8 Signs Your Trees Have Leaf Damage (and How to Prevent It)
Trees, shrubs, and grasses have many enemies, from insects and animals to biological threats. While damage from browsing animals such as deer and elk are usually easy to spot, microscopic pests can be hard to detect until they’ve become widespread. Here are a few examples and the signs to look out for:
Anthracnose affects a wide variety of hardwoods including oak, maple, sycamore, ash, walnut, and dogwood. Symptoms vary with species, but in general the most obvious symptoms are leaf lesions that appear in the spring and expand throughout the summer. Lesions often begin as pale green or greenish-grey blotches.
Powdery mildew is caused by many different fungi and can infect a wide variety of trees. Symptoms usually appear late in the growing season during periods of high relative humidity. It causes stunting and distortion of leaves, buds, growing tips, and fruit. The presence of white to gray fungal growth over leaf surfaces is the most common sign of the disease. Powdery mildew begins as circular, powdery white spots and expands to coat the entire leaf surface. In most cases the fungus can be removed by rubbing the leaves.
Leaf rust commonly affects aspen and cottonwood trees. It rarely causes serious damage since it develops late in the summer or fall and seldom causes early leaf loss. Leaf rust is easy to recognize by the small, yellow-orange pustules that are scattered on the lower leaf surfaces. Leaf rust overwinters on fallen cottonwood or aspen leaves, and its spores infect evergreen needles where they cause little damage. The spores are then blown to aspen or cottonwood leaves where they can multiply rapidly throughout the summer. Several years of heavy infections can cause some growth losses, especially on younger trees. Fallen infected leaves shelter the fungus until the next year’s disease cycle.
Leaf blight is a bacterial disease that attacks more than 100 species of plants in the Rosacea family including apples, hawthorns, pears and mountain ash. It can also occur in stone fruits such as peach, cherry, and plum. Symptoms usually appear in spring when flowers shrivel and turn black instead of developing into fruit. Unchecked, leaf blight can kill a tree.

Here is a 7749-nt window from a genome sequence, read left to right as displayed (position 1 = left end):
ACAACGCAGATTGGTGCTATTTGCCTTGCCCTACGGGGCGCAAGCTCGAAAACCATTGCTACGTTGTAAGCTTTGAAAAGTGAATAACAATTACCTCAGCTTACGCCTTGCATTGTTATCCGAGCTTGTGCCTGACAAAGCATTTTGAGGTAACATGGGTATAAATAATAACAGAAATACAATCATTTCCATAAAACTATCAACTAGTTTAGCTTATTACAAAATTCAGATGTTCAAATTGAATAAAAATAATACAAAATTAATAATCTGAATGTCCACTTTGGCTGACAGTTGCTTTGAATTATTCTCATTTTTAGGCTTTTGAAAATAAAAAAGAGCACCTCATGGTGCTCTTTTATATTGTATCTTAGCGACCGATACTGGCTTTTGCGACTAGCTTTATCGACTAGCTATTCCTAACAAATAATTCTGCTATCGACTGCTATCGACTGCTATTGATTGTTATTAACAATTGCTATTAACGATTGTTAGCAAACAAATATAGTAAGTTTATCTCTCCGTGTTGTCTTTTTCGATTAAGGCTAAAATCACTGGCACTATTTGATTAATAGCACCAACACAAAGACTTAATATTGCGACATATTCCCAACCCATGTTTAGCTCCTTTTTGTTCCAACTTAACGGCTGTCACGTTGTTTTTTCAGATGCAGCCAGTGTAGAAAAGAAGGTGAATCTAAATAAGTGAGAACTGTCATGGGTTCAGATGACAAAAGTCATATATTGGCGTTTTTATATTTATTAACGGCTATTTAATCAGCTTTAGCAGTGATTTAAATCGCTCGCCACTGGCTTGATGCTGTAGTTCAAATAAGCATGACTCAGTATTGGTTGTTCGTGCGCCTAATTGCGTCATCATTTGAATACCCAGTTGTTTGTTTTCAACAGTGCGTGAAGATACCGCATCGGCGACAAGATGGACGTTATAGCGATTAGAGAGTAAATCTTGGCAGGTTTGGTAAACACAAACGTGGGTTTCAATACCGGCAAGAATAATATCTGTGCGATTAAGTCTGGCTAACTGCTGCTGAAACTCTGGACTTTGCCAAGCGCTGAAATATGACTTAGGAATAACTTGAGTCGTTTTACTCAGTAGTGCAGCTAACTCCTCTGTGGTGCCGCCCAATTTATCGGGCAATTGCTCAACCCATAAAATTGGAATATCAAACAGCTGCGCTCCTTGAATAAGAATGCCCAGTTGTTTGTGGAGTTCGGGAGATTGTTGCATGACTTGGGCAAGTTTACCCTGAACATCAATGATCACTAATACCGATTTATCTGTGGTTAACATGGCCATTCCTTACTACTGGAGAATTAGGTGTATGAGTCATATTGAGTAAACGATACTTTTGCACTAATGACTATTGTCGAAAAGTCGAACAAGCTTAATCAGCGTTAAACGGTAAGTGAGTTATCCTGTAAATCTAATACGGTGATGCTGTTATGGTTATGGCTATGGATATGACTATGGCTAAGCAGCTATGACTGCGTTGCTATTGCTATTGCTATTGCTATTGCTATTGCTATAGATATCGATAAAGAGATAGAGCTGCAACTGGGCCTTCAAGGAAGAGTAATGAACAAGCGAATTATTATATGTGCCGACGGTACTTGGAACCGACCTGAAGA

Bacterial Leaf Scorch
Bacterial leaf scorch infects a tree’s water-conducting tissue. Trees affected include maple, dogwood, sycamore, plum, oak, and elm. The bacteria are able to survive year to year in the tree’s vascular system. Symptoms resemble those of drought. Leaf edges turn red or yellow before wilting and turning brown.
Marssonina Leaf Spot
Marssonina leaf spots are the most common fungal foliage disease on aspen and cottonwoods in Colorado. The spots are dark brown flecks, often with yellow halos. They may have white spots in the center when the first emerge. On severely infected leaves, several spots may fuse to form large black dead patches in late summer. Spots also may develop on leaf petioles and succulent new shoots. Marssonina survives the winter on fallen infected leaves. As it warms, the fungus produces windblown spores that infect emerging leaves. Heavy infections are noticeable later in the season and cause premature leaf loss.
Aspen Ink Spot
Aspen Ink Spot is found mainly in the mountains of Colorado. The first symptoms of ink spot appear in late spring to early summer as tan to brown areas on the upper leaf surfaces. Concentric, discolored ring patterns become visible later in the season and become small, dark masses of fungal material that may fall off, leaving a hole in the leaf. The fungus overwinters in fallen leaves and produces spores that are spread by wind and splashes of rain or sprinklers.
Septoria Leaf Spot
Septoria is a common fungal disease on cottonwoods and occasionally aspen in urban areas. Their appearance can vary by tree species, but typically begins with small brown and black leaf spots that can coalesce into larger areas. It can also cause cankers on twigs and stems. It spreads spores by wind and can cause premature leaf loss on infected trees.
If a tree loses its leaves early in the season, it may grow new ones and its health is not seriously affected. If it loses them in midsummer, however, growing new leaves may prevent the tree from fully hardening off before cold weather and reduce the amount of stored food. This leads to increased danger of frost damage, reduced growth, and predisposition to other diseases or insects. If the tree loses its leaves late in the season, it will not grow new ones or lose much vigor.
The best way to keep your landscape looking great is to tackle problems as soon as they appear. To reduce future disease problems, rake up and dispose of leaves and prune out branches with cankers. Water trees early in the day so the leaves can dry out and avoid wetting leaves with sprinkler spray.
Timing of fungicide application if needed to prevent infections is critical. To properly diagnose and treat a pest or disease problem, contact a professional arborist or your county extension office. Colorado residents can find a list of extension offices on the Colorado State University website.
Donovan Arborists offers complete tree and lawn care services. We’re always happy to give free estimates to homeowners and property managers for any services they may need.